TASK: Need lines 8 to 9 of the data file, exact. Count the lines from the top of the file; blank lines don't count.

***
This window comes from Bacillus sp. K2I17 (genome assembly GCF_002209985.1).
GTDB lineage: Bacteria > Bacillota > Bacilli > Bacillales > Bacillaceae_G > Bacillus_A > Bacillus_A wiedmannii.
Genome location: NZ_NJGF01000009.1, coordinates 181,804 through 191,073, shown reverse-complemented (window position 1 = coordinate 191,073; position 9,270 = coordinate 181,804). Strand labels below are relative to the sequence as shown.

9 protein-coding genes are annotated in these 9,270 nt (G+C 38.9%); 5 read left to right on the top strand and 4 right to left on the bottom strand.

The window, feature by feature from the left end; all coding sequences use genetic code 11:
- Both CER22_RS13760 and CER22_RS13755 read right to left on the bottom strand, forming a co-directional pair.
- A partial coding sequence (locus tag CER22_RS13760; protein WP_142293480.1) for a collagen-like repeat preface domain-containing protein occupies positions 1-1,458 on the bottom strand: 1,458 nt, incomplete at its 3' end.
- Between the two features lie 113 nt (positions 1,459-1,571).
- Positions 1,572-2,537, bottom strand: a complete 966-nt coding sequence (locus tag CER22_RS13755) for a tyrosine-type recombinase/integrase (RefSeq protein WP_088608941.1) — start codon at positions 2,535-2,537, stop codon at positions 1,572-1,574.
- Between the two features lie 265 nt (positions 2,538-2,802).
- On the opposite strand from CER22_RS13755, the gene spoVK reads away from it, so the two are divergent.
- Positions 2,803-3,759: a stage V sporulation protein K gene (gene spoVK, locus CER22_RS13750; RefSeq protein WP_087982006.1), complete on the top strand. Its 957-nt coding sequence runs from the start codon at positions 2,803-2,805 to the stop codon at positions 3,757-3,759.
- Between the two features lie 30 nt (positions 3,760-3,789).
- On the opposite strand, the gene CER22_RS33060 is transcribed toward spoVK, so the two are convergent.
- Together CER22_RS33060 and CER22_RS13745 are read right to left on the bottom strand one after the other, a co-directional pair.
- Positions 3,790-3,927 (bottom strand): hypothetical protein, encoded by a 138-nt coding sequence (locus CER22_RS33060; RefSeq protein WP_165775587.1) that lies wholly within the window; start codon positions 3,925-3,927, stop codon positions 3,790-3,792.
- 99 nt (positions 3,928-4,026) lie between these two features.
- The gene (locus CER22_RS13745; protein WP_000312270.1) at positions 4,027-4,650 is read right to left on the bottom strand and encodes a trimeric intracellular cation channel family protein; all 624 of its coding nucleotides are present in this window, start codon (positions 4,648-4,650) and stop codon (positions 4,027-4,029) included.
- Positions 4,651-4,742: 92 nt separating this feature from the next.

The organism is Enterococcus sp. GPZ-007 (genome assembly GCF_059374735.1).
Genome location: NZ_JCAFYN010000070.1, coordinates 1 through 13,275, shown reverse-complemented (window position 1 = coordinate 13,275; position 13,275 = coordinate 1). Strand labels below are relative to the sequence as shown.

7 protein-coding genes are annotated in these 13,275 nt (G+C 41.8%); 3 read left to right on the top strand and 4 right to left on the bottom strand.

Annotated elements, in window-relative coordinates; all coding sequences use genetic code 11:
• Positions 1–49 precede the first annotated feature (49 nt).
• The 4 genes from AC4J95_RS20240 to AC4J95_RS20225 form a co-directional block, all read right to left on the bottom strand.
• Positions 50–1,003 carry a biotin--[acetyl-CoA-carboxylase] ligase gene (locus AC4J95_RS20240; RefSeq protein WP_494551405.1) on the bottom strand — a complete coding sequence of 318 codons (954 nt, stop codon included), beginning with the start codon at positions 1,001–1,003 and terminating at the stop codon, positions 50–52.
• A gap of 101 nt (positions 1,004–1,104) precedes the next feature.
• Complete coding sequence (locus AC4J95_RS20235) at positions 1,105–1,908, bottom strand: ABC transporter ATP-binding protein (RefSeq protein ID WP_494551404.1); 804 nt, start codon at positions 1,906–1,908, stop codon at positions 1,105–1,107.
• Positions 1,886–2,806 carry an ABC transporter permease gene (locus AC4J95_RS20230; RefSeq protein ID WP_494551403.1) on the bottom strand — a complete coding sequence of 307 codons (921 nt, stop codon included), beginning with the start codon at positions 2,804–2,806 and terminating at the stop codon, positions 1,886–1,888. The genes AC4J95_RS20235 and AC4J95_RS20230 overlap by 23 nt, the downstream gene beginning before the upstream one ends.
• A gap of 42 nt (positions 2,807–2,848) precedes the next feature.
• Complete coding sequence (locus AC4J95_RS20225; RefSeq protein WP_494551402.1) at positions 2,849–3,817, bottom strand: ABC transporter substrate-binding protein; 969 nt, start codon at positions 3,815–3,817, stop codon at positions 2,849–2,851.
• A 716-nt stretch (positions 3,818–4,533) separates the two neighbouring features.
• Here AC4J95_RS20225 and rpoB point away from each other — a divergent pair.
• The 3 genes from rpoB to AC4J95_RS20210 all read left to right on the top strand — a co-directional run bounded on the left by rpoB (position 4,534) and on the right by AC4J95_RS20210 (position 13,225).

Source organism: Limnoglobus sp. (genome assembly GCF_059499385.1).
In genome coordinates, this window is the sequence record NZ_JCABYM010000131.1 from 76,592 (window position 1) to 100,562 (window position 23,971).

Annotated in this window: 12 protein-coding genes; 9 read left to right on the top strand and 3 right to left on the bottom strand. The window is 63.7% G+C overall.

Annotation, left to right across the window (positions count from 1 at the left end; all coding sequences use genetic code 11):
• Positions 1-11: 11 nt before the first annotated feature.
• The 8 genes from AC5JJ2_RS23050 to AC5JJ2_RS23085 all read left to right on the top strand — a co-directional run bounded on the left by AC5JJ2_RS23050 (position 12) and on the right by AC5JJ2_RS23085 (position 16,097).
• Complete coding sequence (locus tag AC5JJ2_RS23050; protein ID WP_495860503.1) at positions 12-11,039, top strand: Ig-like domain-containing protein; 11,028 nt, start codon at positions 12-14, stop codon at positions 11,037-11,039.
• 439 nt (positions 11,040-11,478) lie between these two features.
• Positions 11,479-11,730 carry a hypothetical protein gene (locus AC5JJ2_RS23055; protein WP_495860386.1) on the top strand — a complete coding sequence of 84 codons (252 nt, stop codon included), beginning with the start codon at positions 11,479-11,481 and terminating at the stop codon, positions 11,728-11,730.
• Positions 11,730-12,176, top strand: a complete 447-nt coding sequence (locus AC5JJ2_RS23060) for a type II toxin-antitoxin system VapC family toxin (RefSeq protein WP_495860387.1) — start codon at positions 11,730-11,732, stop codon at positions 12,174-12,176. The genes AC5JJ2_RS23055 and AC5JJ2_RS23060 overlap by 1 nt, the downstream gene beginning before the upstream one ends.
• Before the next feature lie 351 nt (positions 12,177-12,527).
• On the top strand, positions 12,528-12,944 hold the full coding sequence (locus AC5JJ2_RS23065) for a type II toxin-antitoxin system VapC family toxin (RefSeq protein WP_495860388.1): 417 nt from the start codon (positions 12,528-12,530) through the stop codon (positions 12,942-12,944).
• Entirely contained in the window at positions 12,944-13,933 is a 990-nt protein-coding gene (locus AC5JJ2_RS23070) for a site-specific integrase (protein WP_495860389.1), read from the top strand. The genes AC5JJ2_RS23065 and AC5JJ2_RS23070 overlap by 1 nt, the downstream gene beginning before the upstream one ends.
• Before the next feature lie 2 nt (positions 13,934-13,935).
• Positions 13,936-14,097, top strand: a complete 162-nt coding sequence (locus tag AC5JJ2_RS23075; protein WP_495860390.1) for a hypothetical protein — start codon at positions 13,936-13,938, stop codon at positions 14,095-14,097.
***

- Between the two features lie 113 nt (positions 1,459-1,571).
- Positions 1,572-2,537, bottom strand: a complete 966-nt coding sequence (locus tag CER22_RS13755) for a tyrosine-type recombinase/integrase (RefSeq protein WP_088608941.1) — start codon at positions 2,535-2,537, stop codon at positions 1,572-1,574.